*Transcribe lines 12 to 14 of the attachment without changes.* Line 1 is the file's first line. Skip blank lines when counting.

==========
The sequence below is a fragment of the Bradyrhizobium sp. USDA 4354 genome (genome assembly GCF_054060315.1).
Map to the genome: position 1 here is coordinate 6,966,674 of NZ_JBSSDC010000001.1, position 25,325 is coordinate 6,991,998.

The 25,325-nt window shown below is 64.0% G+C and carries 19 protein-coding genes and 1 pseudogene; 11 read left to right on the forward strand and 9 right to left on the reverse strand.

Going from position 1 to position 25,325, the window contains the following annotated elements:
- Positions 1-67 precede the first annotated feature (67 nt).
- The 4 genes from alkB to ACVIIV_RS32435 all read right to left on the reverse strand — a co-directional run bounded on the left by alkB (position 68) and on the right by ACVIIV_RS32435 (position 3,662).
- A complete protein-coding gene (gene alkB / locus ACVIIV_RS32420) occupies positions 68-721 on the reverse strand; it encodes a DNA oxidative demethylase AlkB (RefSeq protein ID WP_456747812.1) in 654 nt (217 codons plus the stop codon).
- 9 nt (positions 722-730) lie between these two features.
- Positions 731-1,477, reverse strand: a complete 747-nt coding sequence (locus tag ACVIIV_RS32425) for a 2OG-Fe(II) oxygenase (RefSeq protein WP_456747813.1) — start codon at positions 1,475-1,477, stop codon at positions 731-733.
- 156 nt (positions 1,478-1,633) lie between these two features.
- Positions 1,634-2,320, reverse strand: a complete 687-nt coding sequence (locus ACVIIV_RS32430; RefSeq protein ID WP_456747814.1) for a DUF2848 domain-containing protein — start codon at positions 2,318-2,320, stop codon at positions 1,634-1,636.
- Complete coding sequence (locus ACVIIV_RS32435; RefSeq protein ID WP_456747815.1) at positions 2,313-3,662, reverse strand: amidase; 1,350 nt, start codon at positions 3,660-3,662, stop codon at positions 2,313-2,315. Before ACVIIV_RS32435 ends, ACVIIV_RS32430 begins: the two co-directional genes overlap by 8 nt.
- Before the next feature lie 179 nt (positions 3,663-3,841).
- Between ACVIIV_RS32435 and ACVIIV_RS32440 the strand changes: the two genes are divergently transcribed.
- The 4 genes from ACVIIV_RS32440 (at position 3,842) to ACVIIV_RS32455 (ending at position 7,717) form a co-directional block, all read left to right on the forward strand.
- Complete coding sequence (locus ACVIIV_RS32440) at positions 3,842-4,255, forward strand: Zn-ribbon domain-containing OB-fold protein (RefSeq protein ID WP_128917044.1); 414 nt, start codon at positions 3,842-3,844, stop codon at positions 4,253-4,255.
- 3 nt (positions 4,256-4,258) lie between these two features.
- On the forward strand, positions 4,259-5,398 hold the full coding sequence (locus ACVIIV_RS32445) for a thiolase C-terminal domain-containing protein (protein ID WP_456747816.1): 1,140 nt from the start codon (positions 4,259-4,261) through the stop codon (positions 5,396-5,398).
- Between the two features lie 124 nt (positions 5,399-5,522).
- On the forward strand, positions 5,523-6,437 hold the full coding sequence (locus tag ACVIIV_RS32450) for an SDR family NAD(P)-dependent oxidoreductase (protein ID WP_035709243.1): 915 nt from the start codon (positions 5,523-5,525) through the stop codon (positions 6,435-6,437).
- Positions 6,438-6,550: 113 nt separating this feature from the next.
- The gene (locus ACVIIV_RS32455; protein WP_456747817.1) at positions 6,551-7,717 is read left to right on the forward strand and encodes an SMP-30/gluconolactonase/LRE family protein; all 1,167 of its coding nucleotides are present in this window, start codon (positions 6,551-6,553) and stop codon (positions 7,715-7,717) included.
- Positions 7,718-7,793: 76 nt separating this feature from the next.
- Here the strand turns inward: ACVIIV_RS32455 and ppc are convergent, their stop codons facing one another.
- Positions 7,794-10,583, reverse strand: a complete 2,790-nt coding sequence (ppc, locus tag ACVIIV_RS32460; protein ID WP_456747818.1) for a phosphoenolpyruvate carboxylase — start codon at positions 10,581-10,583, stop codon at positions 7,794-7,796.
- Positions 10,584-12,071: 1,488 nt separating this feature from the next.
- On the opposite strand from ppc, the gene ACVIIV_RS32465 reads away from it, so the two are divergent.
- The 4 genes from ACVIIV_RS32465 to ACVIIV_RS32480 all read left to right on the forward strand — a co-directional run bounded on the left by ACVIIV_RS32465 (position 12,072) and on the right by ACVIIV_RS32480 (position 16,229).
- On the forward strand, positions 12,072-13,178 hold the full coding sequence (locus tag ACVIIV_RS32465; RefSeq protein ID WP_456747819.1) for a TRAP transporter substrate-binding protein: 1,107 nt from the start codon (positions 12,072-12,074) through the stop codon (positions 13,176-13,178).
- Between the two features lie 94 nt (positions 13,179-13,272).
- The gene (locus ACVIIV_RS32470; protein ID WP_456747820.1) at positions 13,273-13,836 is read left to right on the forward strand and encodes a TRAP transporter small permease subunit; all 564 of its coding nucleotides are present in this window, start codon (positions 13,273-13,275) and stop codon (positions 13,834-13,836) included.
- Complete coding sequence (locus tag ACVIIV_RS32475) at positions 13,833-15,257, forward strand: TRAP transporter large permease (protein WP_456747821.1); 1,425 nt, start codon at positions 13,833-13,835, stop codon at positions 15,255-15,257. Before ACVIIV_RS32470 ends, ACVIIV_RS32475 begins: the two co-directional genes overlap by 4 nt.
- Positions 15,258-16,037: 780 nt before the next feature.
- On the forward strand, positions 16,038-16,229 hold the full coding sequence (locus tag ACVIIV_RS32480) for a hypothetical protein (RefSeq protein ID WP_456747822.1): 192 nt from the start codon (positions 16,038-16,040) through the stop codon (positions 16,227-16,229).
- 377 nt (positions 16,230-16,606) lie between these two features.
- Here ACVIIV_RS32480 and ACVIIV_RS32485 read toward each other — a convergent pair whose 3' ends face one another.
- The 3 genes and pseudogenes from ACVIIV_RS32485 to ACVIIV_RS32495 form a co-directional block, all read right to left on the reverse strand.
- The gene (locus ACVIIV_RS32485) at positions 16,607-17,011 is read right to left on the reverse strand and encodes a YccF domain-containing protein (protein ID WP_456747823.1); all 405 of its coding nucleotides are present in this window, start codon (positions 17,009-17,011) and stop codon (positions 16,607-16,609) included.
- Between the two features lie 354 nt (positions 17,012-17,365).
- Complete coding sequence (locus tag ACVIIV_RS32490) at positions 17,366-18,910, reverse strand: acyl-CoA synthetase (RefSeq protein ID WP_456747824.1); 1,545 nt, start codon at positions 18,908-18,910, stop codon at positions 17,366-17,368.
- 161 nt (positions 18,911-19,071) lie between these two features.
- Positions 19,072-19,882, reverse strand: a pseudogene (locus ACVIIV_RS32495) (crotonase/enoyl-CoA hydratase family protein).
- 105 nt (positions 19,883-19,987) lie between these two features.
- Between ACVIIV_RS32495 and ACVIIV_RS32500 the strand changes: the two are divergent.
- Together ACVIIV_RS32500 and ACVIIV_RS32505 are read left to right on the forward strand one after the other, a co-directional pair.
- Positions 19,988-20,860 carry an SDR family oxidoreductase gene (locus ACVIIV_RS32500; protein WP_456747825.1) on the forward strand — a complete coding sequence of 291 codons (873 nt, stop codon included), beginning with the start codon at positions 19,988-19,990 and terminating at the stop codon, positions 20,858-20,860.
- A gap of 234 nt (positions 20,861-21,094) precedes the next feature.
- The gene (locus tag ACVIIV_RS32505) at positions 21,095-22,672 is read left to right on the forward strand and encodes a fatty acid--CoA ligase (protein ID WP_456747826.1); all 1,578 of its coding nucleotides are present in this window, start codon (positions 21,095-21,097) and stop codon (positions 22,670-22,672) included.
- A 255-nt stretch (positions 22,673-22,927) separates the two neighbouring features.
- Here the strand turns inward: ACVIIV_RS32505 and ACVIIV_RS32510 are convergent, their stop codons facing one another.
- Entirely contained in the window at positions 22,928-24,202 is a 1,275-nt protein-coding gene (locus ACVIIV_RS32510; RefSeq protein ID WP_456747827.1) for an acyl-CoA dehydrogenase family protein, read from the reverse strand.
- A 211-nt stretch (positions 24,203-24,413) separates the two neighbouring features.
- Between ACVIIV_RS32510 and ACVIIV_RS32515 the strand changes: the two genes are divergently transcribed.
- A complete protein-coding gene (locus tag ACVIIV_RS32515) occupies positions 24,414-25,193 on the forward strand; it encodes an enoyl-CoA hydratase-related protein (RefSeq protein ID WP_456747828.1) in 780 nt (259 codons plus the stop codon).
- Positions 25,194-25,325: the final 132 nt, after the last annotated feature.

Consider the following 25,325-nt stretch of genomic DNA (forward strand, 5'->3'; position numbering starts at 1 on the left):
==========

- Complete coding sequence (locus ACVIIV_RS32435; RefSeq protein ID WP_456747815.1) at positions 2,313-3,662, reverse strand: amidase; 1,350 nt, start codon at positions 3,660-3,662, stop codon at positions 2,313-2,315. Before ACVIIV_RS32435 ends, ACVIIV_RS32430 begins: the two co-directional genes overlap by 8 nt.
- Before the next feature lie 179 nt (positions 3,663-3,841).
- Between ACVIIV_RS32435 and ACVIIV_RS32440 the strand changes: the two genes are divergently transcribed.